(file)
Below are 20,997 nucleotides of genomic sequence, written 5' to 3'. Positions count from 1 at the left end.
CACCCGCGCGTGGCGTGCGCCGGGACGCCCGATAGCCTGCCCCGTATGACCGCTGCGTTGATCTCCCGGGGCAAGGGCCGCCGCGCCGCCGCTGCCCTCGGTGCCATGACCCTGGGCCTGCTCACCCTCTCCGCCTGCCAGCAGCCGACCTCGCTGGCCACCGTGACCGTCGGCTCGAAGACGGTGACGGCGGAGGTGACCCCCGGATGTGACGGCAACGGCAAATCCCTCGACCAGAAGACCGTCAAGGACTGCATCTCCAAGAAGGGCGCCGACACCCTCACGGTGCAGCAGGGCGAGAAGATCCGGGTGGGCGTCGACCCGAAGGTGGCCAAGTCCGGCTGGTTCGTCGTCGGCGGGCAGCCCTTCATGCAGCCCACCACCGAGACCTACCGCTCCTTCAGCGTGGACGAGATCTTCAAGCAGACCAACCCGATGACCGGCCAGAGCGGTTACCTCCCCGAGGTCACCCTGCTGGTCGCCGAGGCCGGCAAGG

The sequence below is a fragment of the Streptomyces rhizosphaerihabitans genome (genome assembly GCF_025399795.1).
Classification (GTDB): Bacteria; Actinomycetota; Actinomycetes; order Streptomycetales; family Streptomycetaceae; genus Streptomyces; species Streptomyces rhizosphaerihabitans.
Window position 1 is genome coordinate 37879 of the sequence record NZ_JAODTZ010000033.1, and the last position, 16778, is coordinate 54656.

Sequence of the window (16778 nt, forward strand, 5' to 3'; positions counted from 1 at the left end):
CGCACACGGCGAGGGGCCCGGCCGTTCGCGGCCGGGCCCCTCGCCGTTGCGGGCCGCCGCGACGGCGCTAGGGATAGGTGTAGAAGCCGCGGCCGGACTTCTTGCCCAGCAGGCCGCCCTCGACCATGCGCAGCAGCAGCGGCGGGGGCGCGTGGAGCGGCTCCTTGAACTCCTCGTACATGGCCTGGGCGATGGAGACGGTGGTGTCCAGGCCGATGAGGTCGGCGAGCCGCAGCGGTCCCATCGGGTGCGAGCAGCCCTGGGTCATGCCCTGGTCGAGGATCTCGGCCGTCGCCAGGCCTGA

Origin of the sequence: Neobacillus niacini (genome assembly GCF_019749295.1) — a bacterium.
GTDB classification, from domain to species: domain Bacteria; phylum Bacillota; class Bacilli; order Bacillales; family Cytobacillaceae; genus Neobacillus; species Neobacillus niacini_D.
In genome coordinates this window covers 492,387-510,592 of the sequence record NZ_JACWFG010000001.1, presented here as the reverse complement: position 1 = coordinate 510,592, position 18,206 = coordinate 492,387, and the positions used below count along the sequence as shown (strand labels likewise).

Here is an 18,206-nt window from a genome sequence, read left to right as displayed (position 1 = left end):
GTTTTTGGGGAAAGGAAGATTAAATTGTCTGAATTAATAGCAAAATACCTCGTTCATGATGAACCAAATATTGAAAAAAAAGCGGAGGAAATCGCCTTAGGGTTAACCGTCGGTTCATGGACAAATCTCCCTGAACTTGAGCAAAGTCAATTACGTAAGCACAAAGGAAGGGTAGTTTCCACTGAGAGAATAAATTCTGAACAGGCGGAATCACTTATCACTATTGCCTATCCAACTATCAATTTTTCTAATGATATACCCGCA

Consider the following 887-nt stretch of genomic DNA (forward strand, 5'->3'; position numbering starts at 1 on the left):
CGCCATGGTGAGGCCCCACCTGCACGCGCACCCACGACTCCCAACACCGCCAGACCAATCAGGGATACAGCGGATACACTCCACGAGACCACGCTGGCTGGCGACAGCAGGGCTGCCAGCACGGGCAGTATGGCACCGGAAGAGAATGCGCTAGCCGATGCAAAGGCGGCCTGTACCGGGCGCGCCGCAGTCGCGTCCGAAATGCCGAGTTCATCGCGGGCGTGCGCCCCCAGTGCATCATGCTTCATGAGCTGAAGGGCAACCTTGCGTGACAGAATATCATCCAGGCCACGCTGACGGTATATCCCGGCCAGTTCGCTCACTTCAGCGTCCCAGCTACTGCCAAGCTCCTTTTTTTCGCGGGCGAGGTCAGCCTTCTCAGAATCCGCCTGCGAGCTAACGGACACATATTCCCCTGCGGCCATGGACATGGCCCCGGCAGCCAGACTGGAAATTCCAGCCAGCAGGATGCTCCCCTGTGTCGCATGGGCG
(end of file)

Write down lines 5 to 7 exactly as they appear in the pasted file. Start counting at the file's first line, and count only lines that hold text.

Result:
Window position 1 is genome coordinate 37879 of the sequence record NZ_JAODTZ010000033.1, and the last position, 16778, is coordinate 54656.

Sequence of the window (16778 nt, forward strand, 5' to 3'; positions counted from 1 at the left end):
CGCACACGGCGAGGGGCCCGGCCGTTCGCGGCCGGGCCCCTCGCCGTTGCGGGCCGCCGCGACGGCGCTAGGGATAGGTGTAGAAGCCGCGGCCGGACTTCTTGCCCAGCAGGCCGCCCTCGACCATGCGCAGCAGCAGCGGCGGGGGCGCGTGGAGCGGCTCCTTGAACTCCTCGTACATGGCCTGGGCGATGGAGACGGTGGTGTCCAGGCCGATGAGGTCGGCGAGCCGCAGCGGTCCCATCGGGTGCGAGCAGCCCTGGGTCATGCCCTGGTCGAGGATCTCGGCCGTCGCCAGGCCTGA